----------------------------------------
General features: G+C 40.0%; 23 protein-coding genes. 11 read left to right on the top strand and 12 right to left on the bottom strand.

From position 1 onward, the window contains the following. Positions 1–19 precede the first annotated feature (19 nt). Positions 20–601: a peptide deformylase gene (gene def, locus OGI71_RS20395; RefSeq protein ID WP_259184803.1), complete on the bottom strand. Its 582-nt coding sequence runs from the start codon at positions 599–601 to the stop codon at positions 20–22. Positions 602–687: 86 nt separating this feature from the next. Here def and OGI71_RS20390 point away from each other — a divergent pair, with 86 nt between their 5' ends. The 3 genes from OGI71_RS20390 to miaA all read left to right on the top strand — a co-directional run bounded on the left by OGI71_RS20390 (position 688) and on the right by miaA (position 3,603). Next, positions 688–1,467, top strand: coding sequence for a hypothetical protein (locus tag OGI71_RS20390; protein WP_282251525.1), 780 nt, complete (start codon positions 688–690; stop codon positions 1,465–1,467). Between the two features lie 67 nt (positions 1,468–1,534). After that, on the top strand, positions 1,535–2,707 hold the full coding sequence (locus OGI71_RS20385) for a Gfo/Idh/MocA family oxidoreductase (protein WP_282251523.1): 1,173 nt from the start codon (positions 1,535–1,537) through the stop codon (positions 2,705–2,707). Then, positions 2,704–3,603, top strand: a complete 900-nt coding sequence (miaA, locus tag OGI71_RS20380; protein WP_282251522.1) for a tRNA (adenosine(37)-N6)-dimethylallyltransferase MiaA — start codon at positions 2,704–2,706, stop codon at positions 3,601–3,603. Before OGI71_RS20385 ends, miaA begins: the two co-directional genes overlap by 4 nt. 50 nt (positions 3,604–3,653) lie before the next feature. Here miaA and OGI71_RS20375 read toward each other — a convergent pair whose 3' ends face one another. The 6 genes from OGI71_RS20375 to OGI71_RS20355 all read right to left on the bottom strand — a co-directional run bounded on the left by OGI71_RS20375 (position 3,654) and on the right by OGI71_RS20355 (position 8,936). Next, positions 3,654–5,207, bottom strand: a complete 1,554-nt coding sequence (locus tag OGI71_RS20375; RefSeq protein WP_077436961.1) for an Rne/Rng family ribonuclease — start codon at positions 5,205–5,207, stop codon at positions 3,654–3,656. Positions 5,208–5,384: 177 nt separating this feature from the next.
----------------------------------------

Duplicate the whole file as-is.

General features: G+C 40.0%; 23 protein-coding genes. 11 read left to right on the top strand and 12 right to left on the bottom strand.

From position 1 onward, the window contains the following. Positions 1–19 precede the first annotated feature (19 nt). Positions 20–601: a peptide deformylase gene (gene def, locus OGI71_RS20395; RefSeq protein ID WP_259184803.1), complete on the bottom strand. Its 582-nt coding sequence runs from the start codon at positions 599–601 to the stop codon at positions 20–22. Positions 602–687: 86 nt separating this feature from the next. Here def and OGI71_RS20390 point away from each other — a divergent pair, with 86 nt between their 5' ends. The 3 genes from OGI71_RS20390 to miaA all read left to right on the top strand — a co-directional run bounded on the left by OGI71_RS20390 (position 688) and on the right by miaA (position 3,603). Next, positions 688–1,467, top strand: coding sequence for a hypothetical protein (locus tag OGI71_RS20390; protein WP_282251525.1), 780 nt, complete (start codon positions 688–690; stop codon positions 1,465–1,467). Between the two features lie 67 nt (positions 1,468–1,534). After that, on the top strand, positions 1,535–2,707 hold the full coding sequence (locus OGI71_RS20385) for a Gfo/Idh/MocA family oxidoreductase (protein WP_282251523.1): 1,173 nt from the start codon (positions 1,535–1,537) through the stop codon (positions 2,705–2,707). Then, positions 2,704–3,603, top strand: a complete 900-nt coding sequence (miaA, locus tag OGI71_RS20380; protein WP_282251522.1) for a tRNA (adenosine(37)-N6)-dimethylallyltransferase MiaA — start codon at positions 2,704–2,706, stop codon at positions 3,601–3,603. Before OGI71_RS20385 ends, miaA begins: the two co-directional genes overlap by 4 nt. 50 nt (positions 3,604–3,653) lie before the next feature. Here miaA and OGI71_RS20375 read toward each other — a convergent pair whose 3' ends face one another. The 6 genes from OGI71_RS20375 to OGI71_RS20355 all read right to left on the bottom strand — a co-directional run bounded on the left by OGI71_RS20375 (position 3,654) and on the right by OGI71_RS20355 (position 8,936). Next, positions 3,654–5,207, bottom strand: a complete 1,554-nt coding sequence (locus tag OGI71_RS20375; RefSeq protein WP_077436961.1) for an Rne/Rng family ribonuclease — start codon at positions 5,205–5,207, stop codon at positions 3,654–3,656. Positions 5,208–5,384: 177 nt separating this feature from the next.